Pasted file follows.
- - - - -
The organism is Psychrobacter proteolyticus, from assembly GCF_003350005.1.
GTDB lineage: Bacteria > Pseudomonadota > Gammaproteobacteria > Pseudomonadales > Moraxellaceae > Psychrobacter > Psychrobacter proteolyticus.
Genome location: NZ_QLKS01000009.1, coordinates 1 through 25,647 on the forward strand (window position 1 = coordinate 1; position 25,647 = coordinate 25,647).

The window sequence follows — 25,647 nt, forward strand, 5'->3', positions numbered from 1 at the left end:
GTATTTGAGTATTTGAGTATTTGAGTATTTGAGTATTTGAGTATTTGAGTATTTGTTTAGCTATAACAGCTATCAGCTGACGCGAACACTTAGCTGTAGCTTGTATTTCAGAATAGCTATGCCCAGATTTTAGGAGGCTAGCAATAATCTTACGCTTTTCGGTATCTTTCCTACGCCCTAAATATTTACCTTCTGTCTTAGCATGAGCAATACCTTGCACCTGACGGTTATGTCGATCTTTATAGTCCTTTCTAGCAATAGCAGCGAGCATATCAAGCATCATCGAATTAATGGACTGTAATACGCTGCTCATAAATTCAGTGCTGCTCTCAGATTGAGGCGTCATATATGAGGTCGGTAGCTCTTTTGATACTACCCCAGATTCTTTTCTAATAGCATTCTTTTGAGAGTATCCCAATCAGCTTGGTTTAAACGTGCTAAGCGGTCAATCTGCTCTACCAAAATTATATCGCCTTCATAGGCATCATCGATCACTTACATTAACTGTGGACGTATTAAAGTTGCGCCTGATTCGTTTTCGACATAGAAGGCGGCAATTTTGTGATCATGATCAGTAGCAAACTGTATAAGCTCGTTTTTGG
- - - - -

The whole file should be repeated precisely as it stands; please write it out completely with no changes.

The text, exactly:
The organism is Psychrobacter proteolyticus, from assembly GCF_003350005.1.
GTDB lineage: Bacteria > Pseudomonadota > Gammaproteobacteria > Pseudomonadales > Moraxellaceae > Psychrobacter > Psychrobacter proteolyticus.
Genome location: NZ_QLKS01000009.1, coordinates 1 through 25,647 on the forward strand (window position 1 = coordinate 1; position 25,647 = coordinate 25,647).

The window sequence follows — 25,647 nt, forward strand, 5'->3', positions numbered from 1 at the left end:
GTATTTGAGTATTTGAGTATTTGAGTATTTGAGTATTTGAGTATTTGAGTATTTGTTTAGCTATAACAGCTATCAGCTGACGCGAACACTTAGCTGTAGCTTGTATTTCAGAATAGCTATGCCCAGATTTTAGGAGGCTAGCAATAATCTTACGCTTTTCGGTATCTTTCCTACGCCCTAAATATTTACCTTCTGTCTTAGCATGAGCAATACCTTGCACCTGACGGTTATGTCGATCTTTATAGTCCTTTCTAGCAATAGCAGCGAGCATATCAAGCATCATCGAATTAATGGACTGTAATACGCTGCTCATAAATTCAGTGCTGCTCTCAGATTGAGGCGTCATATATGAGGTCGGTAGCTCTTTTGATACTACCCCAGATTCTTTTCTAATAGCATTCTTTTGAGAGTATCCCAATCAGCTTGGTTTAAACGTGCTAAGCGGTCAATCTGCTCTACCAAAATTATATCGCCTTCATAGGCATCATCGATCACTTACATTAACTGTGGACGTATTAAAGTTGCGCCTGATTCGTTTTCGACATAGAAGGCGGCAATTTTGTGATCATGATCAGTAGCAAACTGTATAAGCTCGTTTTTGG